What a contrast!
Wilcock speaks of our previous Psalm 83 as “this little-read psalm”, but today we move to Psalm 84, where he says it is as “well known and well loved as any psalm in the Psalter.” (# 5). Spurgeon (1834-1892) is much more expressive as he writes, “This sacred ode is one of the choicest of the collection; it has a mild radiance about it, entitling it to be called The Pearl of Psalms. [He continues] If the twenty-third be the most popular, the one-hundred -and-third the most joyful, the one-hundred-and-nineteenth the most deeply experiential, the fifty-first the most plaintive, this is one of the most sweet of the Psalms of Peace” (# 28)
So, lets treat this “pearl” as it deserves as we read and meditate on yet another one designated as, Of the Sons of Korah. A psalm.
1 How lovely is your dwelling place,
2 My soul yearns, even faints,
for the courts of the Lord;
my heart and my flesh cry out
for the living God.
One can’t help but sense that we are standing on “holy ground” as we enter into the heart of this author. A heart that cries out for intimacy with the living God. It brings to mind the twin Psalms 42 and 43, as we read there this same deep desire for fellowship with God. He says:
As the deer pants for streams of water,
so my soul pants for you, my God.
2 My soul thirsts for God, for the living God. (Psalm 42:1-2)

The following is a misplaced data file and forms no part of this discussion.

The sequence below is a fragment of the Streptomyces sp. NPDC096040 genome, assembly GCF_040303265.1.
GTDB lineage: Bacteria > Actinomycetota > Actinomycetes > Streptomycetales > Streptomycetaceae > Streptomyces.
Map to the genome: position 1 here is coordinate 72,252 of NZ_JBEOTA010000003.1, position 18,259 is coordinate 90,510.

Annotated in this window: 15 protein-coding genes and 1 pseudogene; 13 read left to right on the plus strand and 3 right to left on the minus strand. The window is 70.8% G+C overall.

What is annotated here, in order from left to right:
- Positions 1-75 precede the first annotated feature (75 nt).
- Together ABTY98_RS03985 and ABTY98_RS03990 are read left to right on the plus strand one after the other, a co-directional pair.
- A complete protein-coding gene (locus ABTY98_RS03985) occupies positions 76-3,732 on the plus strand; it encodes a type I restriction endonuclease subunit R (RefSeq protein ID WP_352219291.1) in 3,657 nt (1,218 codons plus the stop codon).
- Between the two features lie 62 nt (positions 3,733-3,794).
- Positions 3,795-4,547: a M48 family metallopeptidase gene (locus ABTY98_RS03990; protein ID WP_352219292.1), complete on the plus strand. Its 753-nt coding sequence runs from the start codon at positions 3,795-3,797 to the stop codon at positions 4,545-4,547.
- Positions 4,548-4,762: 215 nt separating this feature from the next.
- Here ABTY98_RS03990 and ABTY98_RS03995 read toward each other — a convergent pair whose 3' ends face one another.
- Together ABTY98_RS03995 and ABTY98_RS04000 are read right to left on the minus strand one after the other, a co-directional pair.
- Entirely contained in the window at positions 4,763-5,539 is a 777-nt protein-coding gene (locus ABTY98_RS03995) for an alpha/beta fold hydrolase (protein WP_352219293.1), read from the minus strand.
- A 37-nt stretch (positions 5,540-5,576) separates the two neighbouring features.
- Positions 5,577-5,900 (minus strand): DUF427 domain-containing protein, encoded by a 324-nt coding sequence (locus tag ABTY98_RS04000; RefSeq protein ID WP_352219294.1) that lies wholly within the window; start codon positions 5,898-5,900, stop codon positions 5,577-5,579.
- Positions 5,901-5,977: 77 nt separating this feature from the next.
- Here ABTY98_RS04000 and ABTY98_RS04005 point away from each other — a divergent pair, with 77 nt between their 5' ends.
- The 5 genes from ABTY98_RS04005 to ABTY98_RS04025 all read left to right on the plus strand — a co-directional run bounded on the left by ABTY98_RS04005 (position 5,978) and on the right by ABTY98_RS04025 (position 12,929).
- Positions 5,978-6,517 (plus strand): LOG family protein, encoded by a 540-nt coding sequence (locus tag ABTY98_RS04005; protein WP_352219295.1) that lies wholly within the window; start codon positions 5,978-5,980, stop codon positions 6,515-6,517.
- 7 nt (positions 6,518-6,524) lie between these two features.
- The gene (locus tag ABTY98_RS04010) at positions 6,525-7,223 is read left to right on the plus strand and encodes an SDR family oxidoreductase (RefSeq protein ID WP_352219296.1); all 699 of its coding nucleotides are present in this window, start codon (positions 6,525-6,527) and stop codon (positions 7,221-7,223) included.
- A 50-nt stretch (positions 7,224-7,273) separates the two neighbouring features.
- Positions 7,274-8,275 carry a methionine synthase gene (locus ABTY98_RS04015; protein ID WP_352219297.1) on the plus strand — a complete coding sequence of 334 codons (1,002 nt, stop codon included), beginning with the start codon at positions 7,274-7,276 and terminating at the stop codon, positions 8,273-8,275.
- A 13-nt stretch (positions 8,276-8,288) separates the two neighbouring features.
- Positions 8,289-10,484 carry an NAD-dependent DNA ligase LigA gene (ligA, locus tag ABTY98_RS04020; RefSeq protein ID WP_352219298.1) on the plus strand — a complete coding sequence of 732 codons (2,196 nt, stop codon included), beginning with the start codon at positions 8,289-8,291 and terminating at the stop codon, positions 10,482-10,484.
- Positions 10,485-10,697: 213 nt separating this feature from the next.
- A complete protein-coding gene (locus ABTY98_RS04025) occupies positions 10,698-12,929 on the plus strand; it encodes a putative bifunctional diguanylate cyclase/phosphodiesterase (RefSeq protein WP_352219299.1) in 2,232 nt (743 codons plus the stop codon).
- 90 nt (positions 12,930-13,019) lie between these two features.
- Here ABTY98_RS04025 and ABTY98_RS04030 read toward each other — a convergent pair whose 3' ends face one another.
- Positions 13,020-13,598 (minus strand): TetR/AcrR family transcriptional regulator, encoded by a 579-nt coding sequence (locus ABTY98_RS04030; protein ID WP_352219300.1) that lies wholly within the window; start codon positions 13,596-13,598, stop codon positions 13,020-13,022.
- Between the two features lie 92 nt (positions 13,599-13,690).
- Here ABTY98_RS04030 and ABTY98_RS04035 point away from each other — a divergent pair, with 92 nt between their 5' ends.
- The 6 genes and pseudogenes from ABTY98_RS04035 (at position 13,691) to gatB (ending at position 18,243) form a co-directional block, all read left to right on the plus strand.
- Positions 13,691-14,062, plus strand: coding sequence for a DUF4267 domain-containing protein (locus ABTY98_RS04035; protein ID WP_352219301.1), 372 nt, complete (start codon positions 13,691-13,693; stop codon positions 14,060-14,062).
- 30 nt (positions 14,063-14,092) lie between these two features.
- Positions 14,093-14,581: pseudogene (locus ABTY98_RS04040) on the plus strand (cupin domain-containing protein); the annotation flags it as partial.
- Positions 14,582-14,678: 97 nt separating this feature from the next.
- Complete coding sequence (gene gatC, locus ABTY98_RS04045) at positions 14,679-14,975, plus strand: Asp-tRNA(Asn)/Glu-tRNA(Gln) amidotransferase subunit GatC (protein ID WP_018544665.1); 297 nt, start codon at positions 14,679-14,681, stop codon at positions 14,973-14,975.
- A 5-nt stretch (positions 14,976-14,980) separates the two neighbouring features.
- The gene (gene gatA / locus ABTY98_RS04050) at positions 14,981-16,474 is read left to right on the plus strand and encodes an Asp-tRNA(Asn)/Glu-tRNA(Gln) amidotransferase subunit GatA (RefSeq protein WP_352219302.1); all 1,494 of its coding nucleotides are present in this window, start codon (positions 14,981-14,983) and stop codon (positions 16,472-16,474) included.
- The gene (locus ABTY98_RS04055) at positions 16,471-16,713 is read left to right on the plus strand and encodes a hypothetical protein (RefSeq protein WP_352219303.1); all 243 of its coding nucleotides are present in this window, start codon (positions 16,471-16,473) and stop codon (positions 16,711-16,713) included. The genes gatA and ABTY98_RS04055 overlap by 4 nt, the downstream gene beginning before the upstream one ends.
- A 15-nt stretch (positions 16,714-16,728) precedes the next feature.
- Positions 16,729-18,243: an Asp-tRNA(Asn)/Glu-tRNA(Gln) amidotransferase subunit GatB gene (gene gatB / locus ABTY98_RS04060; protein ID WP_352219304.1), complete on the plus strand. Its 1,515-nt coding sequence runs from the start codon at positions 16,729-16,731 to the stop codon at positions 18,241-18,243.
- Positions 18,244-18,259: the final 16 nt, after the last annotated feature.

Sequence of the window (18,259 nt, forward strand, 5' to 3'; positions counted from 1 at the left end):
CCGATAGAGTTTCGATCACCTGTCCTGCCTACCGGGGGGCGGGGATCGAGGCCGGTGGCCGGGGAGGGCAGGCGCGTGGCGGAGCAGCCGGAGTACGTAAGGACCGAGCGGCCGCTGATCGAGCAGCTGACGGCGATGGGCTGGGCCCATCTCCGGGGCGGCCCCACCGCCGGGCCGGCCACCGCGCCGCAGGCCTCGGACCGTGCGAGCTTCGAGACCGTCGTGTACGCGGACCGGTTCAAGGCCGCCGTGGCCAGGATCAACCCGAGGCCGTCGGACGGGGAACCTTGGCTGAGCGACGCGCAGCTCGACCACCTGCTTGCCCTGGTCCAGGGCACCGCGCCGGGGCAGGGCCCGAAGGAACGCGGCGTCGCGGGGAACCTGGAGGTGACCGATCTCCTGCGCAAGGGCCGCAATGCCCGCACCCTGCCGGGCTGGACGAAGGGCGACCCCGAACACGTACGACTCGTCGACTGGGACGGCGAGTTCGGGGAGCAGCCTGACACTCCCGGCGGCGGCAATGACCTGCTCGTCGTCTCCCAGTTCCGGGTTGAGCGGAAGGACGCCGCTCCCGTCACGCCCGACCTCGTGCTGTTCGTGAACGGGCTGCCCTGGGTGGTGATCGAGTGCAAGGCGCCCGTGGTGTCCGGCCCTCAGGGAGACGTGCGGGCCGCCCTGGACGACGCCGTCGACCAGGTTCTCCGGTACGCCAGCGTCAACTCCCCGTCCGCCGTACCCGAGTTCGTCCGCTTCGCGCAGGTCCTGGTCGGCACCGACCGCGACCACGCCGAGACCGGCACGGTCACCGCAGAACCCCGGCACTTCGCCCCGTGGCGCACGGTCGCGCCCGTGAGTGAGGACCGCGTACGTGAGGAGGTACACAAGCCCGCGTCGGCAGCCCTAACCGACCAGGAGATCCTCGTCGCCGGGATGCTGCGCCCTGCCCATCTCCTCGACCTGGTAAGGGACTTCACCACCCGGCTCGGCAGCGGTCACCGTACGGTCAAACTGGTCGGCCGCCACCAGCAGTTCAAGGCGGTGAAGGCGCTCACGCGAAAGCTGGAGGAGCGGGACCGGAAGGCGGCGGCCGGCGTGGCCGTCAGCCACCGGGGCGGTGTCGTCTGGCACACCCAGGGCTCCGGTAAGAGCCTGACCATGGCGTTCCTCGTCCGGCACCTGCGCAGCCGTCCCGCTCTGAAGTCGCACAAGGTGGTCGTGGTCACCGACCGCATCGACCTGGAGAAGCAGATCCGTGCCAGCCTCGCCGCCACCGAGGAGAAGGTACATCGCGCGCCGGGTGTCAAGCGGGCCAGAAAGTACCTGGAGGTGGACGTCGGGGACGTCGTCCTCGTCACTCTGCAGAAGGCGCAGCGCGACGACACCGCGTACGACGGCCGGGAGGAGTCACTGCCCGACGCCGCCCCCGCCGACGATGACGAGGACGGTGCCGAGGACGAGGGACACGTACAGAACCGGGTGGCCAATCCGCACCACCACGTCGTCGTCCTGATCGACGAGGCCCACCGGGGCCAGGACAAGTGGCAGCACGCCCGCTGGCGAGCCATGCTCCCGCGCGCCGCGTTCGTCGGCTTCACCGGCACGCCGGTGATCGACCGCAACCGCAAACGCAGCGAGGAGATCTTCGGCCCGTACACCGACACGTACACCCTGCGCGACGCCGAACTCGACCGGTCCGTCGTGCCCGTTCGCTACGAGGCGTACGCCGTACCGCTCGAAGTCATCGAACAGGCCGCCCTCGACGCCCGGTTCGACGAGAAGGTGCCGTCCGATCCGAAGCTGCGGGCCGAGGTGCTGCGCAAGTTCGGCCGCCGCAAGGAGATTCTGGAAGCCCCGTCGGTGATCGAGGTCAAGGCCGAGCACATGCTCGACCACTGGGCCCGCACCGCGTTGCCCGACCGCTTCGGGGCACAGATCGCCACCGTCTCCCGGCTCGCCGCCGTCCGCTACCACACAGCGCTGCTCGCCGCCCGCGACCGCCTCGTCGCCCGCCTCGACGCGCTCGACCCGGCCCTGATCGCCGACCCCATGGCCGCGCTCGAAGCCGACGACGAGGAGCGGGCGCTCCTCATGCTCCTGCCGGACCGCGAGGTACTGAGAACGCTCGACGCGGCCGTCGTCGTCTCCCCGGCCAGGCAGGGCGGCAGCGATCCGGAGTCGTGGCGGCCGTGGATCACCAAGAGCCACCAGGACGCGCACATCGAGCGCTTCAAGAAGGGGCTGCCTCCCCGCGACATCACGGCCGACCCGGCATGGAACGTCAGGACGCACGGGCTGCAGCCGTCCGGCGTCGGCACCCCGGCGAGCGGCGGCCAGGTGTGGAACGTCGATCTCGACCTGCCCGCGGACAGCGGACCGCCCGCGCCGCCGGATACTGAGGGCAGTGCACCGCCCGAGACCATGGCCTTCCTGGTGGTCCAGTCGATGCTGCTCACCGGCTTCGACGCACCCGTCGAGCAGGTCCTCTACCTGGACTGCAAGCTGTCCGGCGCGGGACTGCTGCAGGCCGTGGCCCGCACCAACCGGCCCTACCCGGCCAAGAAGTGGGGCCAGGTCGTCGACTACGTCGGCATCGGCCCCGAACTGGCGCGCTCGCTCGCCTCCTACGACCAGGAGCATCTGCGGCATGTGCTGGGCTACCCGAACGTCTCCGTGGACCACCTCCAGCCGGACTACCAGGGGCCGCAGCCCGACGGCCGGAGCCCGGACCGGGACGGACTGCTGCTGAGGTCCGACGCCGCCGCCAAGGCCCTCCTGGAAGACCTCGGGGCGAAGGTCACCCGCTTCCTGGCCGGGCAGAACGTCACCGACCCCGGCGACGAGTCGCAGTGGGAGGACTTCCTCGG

Send me your light and your faithful care,
let them lead me;
let them bring me to your holy mountain,
to the place where you dwell.
4 Then I will go to the altar of God,
to God, my joy and my delight. (Psalm 43:3-4)
I wonder when it was that you and I sensed that passion, that desire, that urgency, that hunger and thirst to be in God’s presence?
In fact, so deep was his heartfelt desire for God’s presence in his life that the psalmist expresses his feeling of envy for the birds, as he puts it:
3 Even the sparrow has found a home,
and the swallow a nest for herself,
where she may have her young—
a place near your altar,
Lord Almighty, my King and my God.
4 Blessed are those who dwell in your house;
they are ever praising you.
“The psalmist is in love not so much with the beloved house of God, as with God himself; and dare we say it, there is something he loves even more than that. For what does he envy the sparrow and the swallow? For their habitual closeness to the alter of sacrifice. His heart is set not simply on the living God, but on the loving God, the one who has provided the way to forgiveness, and renewal by the shedding of blood.” (# 5)
Remembering that ultimately, on the cross, God through Jesus “provided the way to forgiveness and renewal by the shedding of blood.” So, let me finish this with the words of Jesus:
Blessed are those who hunger and thirst for righteousness,
for they will be filled. (Matthew 5:6)
Father, give us the same heart as the psalmist in seeking you, but we know that ultimately “no one comes to the Father except through” Jesus, who is “the way, the truth and the life.” (John 14:6) Amen.